Soccer superstar Cristiano Ronaldo will not face sexual assault charges in Las Vegas, the Clark County District Attorney’s office said Monday.
The allegations, which were first made in 2009, cannot be proven beyond a reasonable doubt, the office said in a statement.
CNN has reached out to attorneys for Ronaldo and for his accuser, Kathryn Mayorga.
Mayorga filed a lawsuit in 2018 accusing the Portuguese footballer of raping her in a Las Vegas hotel room while she screamed “no.”
The lawsuit accused Ronaldo and his team of taking advantage of her fragile emotional state to coerce her into signing a settlement and nondisclosure agreement in 2009. She claims she received $375,000 in exchange for her silence. Her lawsuit seeks to void the settlement and agreement.
The Las Vegas Metropolitan police reopened the case at her request in August 2018, the Clark County District Attorney’s office said in its statement.
The request for prosecution was sent to the district attorney’s office in July, the statement said.
“Based upon a review of the information presented at this time, the allegations of sexual assault against Cristiano Ronaldo cannot be proven beyond a reasonable doubt. Therefore, no charges will be forthcoming,” the statement said.
Mayorga met Ronaldo at the now-closed Rain nightclub inside the Palms Hotel and Casino on June 13, 2009, the complaint says. Ronaldo invited her, her friend and others to his penthouse suite. According to Mayorga’s lawsuit, Ronaldo asked her to join the group in a hot tub and gave her shorts and a T-shirt to wear.
As Mayorga changed in a bathroom, she said Ronaldo approached her, exposed himself and asked her for oral sex. Mayorga said she refused, but that Ronaldo pulled her into a bedroom and raped her as she screamed, “No, no, no.”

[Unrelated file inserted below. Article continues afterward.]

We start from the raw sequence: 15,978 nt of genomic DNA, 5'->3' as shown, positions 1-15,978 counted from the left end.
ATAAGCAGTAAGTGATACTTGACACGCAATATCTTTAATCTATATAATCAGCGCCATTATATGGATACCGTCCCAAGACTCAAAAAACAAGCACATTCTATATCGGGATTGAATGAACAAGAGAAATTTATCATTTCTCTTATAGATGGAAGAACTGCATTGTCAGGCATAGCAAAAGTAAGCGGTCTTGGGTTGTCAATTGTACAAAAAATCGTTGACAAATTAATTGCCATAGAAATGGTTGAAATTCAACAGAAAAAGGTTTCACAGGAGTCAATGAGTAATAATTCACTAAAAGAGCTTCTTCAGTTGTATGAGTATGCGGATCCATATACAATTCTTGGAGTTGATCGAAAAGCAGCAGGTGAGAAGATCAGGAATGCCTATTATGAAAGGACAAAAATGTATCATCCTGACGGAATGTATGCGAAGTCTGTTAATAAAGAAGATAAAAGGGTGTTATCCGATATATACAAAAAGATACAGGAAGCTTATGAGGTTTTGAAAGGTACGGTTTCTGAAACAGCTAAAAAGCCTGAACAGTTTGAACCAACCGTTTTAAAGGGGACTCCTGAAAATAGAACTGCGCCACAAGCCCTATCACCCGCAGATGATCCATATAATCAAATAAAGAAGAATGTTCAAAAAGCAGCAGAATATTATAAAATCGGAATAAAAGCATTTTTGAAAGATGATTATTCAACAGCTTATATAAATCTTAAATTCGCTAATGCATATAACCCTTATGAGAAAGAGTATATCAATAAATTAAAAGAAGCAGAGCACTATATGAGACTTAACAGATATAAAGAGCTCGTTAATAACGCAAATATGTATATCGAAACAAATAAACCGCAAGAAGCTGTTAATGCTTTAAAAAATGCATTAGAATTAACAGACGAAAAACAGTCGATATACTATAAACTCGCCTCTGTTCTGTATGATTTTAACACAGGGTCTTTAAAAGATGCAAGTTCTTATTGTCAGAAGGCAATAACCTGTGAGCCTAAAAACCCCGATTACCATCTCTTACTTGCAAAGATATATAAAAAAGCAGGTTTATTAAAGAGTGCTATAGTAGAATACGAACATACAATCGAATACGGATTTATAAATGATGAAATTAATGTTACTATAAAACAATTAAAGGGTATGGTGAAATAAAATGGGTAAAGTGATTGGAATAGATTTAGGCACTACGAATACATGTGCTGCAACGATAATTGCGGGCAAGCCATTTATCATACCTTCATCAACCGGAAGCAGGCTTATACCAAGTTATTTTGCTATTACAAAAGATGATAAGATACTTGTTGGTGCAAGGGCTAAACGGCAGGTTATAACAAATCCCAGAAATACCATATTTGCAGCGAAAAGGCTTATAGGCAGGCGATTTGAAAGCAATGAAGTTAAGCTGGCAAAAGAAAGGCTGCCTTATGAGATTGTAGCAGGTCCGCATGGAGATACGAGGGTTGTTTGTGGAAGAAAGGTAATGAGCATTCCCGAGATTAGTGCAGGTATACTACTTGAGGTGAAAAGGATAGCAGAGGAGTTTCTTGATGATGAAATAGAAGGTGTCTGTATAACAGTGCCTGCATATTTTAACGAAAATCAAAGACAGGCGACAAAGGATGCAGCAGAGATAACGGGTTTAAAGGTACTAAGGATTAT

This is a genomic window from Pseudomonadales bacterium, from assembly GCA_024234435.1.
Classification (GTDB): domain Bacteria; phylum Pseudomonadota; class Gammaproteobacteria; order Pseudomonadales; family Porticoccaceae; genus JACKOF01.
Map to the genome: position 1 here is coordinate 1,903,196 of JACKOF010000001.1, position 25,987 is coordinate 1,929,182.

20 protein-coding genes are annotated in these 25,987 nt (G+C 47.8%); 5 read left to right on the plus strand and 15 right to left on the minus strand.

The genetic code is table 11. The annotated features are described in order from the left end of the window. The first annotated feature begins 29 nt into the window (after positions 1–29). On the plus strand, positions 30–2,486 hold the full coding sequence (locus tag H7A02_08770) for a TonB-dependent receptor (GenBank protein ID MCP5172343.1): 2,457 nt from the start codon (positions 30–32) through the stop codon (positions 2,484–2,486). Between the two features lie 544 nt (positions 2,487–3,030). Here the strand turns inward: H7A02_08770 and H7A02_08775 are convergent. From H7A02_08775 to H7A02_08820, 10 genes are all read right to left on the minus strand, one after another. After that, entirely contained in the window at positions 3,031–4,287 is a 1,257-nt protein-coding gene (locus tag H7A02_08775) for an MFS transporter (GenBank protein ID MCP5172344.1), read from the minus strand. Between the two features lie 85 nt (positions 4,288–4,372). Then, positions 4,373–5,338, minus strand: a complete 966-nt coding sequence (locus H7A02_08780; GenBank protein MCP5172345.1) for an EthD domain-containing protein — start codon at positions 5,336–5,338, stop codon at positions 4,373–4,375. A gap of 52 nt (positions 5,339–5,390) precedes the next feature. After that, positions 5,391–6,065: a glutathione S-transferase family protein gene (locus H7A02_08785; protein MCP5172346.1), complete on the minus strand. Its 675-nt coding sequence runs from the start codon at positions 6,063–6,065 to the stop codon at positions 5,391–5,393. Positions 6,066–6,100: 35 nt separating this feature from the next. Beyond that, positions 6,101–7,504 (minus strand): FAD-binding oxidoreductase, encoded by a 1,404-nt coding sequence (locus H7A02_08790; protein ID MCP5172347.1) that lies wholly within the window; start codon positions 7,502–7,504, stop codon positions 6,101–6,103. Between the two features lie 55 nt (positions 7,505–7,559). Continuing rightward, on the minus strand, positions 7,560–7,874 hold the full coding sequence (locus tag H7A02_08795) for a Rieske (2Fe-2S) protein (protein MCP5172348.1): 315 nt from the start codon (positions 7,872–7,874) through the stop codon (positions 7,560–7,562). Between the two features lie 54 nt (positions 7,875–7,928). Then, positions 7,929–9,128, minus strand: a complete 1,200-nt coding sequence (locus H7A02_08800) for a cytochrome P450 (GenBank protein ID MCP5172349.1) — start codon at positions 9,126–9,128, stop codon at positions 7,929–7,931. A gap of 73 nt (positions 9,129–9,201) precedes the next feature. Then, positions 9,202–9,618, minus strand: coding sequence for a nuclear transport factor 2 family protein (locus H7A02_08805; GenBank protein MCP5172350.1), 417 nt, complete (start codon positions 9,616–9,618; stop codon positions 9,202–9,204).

The same day, she reported the incident to police and went to the hospital for a sexual assault examination, the lawsuit says.
Initially, she refused to identify Ronaldo to police, fearing public humiliation, her complaint says. Weeks later, when she named him in a police interview, a detective told her that she would face retaliation and her actions would be portrayed as extortion attempts, according to the lawsuit. A nurse who examined her shared the same sentiment, Mayorga said in the lawsuit.
“The psychological trauma of the sexual assault, the fear of public humiliation and retaliation and the reiteration of those fears by law enforcement and medical providers left plaintiff terrified and unable to act or advocate for herself,” the lawsuit claims.
Why prosecutors declined to bring charges
The Clark County District Attorney’s Office confirmed on Monday that Mayorga called police to report the incident on June 13.
Detectives met her at the hospital, but she refused to identify the perpetrator or disclose where the crime occurred, the statement said.
“As a result, the police were unable to follow investigative protocols for sexual assault cases or to conduct any meaningful investigation. Without knowing the identity of the perpetrator or the location of the crime, detectives were unable to search for and impound vital forensic evidence,” according to the statement.
“In addition, video evidence, showing interactions between the victim and perpetrator before and after the alleged crime, was lost.”